The much-delayed STS-133 finally launched on Thursday afternoon — with 2 seconds to spare in the launch window, no less! I didn’t intend to go MIA once the mission started, but that’s what happened. Being on console doesn’t technically have me working more hours per day, but it always feels that way since they are usually strange hours. My shift is not completely awful, but it’s early.
It’s hard to believe that in a short 15 months, I have worked as the Lead Rendezvous Officer on two space shuttle flights. (The high-school version of me would be in awe.) Saturday’s rendezvous went very well for the shuttle crew as well as for me and my team on the ground. I wrote a more thorough description of all that happens on rendezvous day when I worked STS-129 that you can read if you are interested, but this time around, I’m just going to show a lot of cool photos, all taken by the onboard crew of course.
This is a pretty standard shot of the ISS from a few miles away. Since we approach the station the same way every time, they always get this lovely view out the windows. And yet it never gets old — there’s something so cool, every single time, about seeing the ISS floating there in the blackness of space.
This is a really cool shot I’ve never seen before. The crew has something called a COAS — Crew Optical Alignment Sight — that they can look through to assess how well they are lined up with the ISS. Someone took a camera and shot through the COAS, which produced the neat photo of the ISS as a little point of light just above and left of the center of the crosshairs.
This was taken during the first half of the rendezvous. You can tell because Commander Steve Lindsey is still in his left seat while Pilot Eric Boe is in his right seat. These are their usual spots, but about halfway through rendezvous, Eric goes to the left seat and Steve goes to the piloting station in the back of the cockpit to get ready for the manually flown final approach.
I have no idea where this is, but what a spectacular view…
Al Drew was the hand-held laser (HHL) operator. The HHL is that white box in his hand and it’s basically a laser rangefinder. He’s pointing at the computer in the background, which documents the fact that he got an HHL mark at 13914 feet away from the station. Quite impressive — it takes a very steady hand to get a return at that range. (I think the record is 14000-ish.)
This is the view from about 600 feet directly below the space station, as the crew was getting ready to perform their “backflip” so the station crew could take pictures of the shuttle heat shield. Nice, right?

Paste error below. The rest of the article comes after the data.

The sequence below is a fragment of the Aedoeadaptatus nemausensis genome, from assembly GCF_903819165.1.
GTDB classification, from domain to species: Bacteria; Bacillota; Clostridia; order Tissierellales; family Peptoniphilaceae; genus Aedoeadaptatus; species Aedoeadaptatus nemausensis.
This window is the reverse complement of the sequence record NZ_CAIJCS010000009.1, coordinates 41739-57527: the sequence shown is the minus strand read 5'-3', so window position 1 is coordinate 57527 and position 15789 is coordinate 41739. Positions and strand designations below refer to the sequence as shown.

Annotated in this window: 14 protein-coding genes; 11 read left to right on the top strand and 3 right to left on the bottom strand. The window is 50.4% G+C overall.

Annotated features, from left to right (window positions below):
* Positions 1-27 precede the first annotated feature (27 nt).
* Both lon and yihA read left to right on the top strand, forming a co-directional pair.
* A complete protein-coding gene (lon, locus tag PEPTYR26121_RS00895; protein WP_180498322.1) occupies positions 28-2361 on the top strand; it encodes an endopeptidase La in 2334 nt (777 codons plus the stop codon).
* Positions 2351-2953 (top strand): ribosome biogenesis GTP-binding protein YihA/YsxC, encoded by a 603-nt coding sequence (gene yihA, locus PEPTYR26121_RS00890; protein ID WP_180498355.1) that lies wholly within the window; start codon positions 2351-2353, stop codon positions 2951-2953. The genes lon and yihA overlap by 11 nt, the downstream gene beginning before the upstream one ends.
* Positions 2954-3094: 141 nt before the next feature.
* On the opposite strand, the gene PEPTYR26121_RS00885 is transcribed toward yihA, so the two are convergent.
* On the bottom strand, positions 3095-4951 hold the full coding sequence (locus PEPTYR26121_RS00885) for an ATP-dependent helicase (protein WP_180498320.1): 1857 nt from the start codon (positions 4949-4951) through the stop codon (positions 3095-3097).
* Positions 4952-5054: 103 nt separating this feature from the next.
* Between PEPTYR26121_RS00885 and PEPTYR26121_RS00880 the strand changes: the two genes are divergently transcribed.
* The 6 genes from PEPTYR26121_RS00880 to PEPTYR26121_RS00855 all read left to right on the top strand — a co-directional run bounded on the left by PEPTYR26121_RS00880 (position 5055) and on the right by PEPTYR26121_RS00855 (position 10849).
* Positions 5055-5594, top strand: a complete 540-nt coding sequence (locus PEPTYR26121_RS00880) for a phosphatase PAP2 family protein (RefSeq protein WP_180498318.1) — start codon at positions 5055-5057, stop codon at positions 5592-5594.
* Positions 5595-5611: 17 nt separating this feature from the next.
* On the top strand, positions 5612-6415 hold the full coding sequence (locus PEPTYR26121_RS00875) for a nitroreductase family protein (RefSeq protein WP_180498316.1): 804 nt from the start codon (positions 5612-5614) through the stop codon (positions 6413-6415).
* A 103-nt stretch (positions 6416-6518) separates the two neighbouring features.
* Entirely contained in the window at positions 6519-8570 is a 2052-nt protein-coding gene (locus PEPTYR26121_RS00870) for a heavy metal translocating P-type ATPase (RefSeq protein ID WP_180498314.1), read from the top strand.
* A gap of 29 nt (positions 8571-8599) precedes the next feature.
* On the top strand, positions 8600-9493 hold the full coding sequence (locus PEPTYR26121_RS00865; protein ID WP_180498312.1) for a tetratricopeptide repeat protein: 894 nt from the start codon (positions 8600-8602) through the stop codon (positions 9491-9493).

As the shuttle flips under the station, you get views of the station from all the different windows. This one is taken through one of the front cockpit windows on the commander’s side.
Here’s another shot out a front window (see the white nose of the shuttle at right?). This one is particularly cool because you can see the sun. The angle between the sun and the station’s orbit right now meant that the station would cast a shadow on the shuttle at orbital noon, so the crew had to wait a few extra minutes to start their backflip so that the shadow would pass and the ISS crew could get good, clear photos of the shuttle.
Towards the end of the pitch maneuver, the station rises over the tail of the orbiter. It’s a comforting thing to see, since you lose sight of the ISS when the shuttle faces its belly towards the station — so this is reassurance that yes, it’s still in the same place.
The European ATV is docked to the back end of the station right now — it’s the thing with the X-shaped solar arrays.
The Japanese HTV is also docked to the station right now, just above where the shuttle is. The HTV is the orange cylinder; the shuttle docks to the port sticking out on below the HTV.
This is a great shot of RPOP — Rendezvous and Proximity Operations Program — that the shuttle crew uses towards the end of the rendezvous. The program runs on a laptop and processes the shuttle state vector, radar, TCS (Trajectory Control Sensor), and HHL data. All of these provide the crew with situational awareness of where they are and how fast they’re approaching the station.
It’s preferable to dock at night, since you have more control over the lighting that way.
This is a nice shot of the docking port. The hatch is the circle in the middle, and the diamond-shaped plate is a docking target. Using the lines and the standoff cross there, the crew can make sure they are exactly aligned to ensure a good docking.
I just liked this photo of Nicole Stott in the ISS cupola. This was taken on the day of docking. You can see the shuttle’s tail out the window.
Another successful rendezvous in the books!